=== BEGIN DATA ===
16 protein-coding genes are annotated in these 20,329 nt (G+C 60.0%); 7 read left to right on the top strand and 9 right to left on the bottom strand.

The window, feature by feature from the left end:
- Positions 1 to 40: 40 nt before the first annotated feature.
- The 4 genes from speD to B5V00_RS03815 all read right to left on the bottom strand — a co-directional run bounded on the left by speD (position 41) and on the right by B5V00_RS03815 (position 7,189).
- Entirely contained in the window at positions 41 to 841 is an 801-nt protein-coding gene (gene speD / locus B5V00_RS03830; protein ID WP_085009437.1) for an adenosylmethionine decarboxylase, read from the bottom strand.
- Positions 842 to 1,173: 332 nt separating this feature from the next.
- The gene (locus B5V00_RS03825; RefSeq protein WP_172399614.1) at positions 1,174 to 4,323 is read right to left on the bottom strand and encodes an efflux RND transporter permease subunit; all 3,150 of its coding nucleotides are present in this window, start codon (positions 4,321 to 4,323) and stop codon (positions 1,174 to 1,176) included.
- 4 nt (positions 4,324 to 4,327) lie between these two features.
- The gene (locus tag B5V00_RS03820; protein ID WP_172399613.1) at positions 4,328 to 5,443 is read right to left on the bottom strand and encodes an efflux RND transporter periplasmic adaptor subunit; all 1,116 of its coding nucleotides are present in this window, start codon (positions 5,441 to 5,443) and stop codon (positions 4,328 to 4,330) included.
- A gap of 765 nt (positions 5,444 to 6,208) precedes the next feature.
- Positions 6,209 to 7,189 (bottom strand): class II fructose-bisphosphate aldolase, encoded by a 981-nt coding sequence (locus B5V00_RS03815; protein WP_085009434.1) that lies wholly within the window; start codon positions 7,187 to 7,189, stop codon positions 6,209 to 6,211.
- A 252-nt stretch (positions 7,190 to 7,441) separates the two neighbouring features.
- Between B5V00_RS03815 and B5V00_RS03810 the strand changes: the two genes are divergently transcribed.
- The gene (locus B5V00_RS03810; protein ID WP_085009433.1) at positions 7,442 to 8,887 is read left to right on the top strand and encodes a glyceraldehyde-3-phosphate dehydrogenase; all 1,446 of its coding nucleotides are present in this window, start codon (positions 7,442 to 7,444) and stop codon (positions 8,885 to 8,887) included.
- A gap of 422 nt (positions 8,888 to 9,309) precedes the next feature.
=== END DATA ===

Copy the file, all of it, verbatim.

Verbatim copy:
16 protein-coding genes are annotated in these 20,329 nt (G+C 60.0%); 7 read left to right on the top strand and 9 right to left on the bottom strand.

The window, feature by feature from the left end:
- Positions 1 to 40: 40 nt before the first annotated feature.
- The 4 genes from speD to B5V00_RS03815 all read right to left on the bottom strand — a co-directional run bounded on the left by speD (position 41) and on the right by B5V00_RS03815 (position 7,189).
- Entirely contained in the window at positions 41 to 841 is an 801-nt protein-coding gene (gene speD / locus B5V00_RS03830; protein ID WP_085009437.1) for an adenosylmethionine decarboxylase, read from the bottom strand.
- Positions 842 to 1,173: 332 nt separating this feature from the next.
- The gene (locus B5V00_RS03825; RefSeq protein WP_172399614.1) at positions 1,174 to 4,323 is read right to left on the bottom strand and encodes an efflux RND transporter permease subunit; all 3,150 of its coding nucleotides are present in this window, start codon (positions 4,321 to 4,323) and stop codon (positions 1,174 to 1,176) included.
- 4 nt (positions 4,324 to 4,327) lie between these two features.
- The gene (locus tag B5V00_RS03820; protein ID WP_172399613.1) at positions 4,328 to 5,443 is read right to left on the bottom strand and encodes an efflux RND transporter periplasmic adaptor subunit; all 1,116 of its coding nucleotides are present in this window, start codon (positions 5,441 to 5,443) and stop codon (positions 4,328 to 4,330) included.
- A gap of 765 nt (positions 5,444 to 6,208) precedes the next feature.
- Positions 6,209 to 7,189 (bottom strand): class II fructose-bisphosphate aldolase, encoded by a 981-nt coding sequence (locus B5V00_RS03815; protein WP_085009434.1) that lies wholly within the window; start codon positions 7,187 to 7,189, stop codon positions 6,209 to 6,211.
- A 252-nt stretch (positions 7,190 to 7,441) separates the two neighbouring features.
- Between B5V00_RS03815 and B5V00_RS03810 the strand changes: the two genes are divergently transcribed.
- The gene (locus B5V00_RS03810; protein ID WP_085009433.1) at positions 7,442 to 8,887 is read left to right on the top strand and encodes a glyceraldehyde-3-phosphate dehydrogenase; all 1,446 of its coding nucleotides are present in this window, start codon (positions 7,442 to 7,444) and stop codon (positions 8,885 to 8,887) included.
- A gap of 422 nt (positions 8,888 to 9,309) precedes the next feature.